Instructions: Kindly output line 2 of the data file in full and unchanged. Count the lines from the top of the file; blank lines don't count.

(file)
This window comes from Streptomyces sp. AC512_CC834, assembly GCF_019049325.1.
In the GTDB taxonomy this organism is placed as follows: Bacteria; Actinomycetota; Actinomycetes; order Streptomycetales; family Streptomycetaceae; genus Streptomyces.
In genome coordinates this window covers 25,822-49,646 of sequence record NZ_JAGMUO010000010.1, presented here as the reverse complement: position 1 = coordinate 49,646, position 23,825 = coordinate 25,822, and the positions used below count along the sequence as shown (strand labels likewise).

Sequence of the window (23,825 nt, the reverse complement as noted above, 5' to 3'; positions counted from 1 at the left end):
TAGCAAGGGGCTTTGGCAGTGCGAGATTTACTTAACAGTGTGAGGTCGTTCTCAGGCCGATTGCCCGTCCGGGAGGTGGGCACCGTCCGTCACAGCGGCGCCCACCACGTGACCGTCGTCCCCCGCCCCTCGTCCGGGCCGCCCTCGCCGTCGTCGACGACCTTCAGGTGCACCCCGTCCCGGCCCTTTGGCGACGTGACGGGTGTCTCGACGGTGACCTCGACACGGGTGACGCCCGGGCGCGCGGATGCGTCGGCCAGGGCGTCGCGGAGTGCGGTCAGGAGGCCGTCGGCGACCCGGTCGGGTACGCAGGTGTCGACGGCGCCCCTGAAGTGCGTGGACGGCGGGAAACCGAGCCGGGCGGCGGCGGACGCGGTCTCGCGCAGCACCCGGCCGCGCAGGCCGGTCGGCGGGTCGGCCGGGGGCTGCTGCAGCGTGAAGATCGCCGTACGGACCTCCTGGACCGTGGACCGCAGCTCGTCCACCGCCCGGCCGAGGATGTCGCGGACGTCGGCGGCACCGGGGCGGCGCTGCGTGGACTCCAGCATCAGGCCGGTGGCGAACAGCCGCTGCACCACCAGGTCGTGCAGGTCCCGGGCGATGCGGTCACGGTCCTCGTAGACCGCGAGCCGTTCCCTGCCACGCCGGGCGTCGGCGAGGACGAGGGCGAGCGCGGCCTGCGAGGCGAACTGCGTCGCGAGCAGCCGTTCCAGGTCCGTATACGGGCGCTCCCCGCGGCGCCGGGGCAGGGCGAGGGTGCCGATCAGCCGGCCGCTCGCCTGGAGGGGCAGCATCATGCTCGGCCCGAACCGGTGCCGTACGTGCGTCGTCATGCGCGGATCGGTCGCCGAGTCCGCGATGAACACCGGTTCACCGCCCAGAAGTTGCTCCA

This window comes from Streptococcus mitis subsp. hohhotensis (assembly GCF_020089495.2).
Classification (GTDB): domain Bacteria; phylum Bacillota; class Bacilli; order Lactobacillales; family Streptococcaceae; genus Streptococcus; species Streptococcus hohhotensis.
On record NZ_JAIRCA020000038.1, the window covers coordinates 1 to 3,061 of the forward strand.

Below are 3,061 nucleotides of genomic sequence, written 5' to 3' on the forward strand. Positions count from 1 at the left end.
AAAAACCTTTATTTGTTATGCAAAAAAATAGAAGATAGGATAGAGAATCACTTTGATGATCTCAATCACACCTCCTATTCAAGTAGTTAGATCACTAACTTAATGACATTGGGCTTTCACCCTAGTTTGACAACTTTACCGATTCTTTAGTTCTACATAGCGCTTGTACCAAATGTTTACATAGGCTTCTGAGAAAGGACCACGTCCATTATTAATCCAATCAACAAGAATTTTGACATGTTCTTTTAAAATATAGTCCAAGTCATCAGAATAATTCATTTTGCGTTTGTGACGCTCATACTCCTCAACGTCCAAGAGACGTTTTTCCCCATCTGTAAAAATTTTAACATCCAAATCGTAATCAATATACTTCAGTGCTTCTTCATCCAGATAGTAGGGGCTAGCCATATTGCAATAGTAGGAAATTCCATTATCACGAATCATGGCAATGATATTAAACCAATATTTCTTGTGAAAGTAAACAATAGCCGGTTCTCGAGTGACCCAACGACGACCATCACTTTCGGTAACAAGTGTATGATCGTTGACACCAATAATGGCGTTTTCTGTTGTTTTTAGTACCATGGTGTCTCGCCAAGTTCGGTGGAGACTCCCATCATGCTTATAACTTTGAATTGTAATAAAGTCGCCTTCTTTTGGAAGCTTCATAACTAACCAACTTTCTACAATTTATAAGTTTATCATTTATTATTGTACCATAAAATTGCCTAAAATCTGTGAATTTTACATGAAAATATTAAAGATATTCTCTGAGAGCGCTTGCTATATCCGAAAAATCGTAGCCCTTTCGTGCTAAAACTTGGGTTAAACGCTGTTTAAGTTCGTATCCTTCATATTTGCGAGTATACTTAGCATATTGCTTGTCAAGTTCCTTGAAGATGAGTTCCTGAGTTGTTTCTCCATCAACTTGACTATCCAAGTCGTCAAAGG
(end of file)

In the GTDB taxonomy this organism is placed as follows: Bacteria; Actinomycetota; Actinomycetes; order Streptomycetales; family Streptomycetaceae; genus Streptomyces.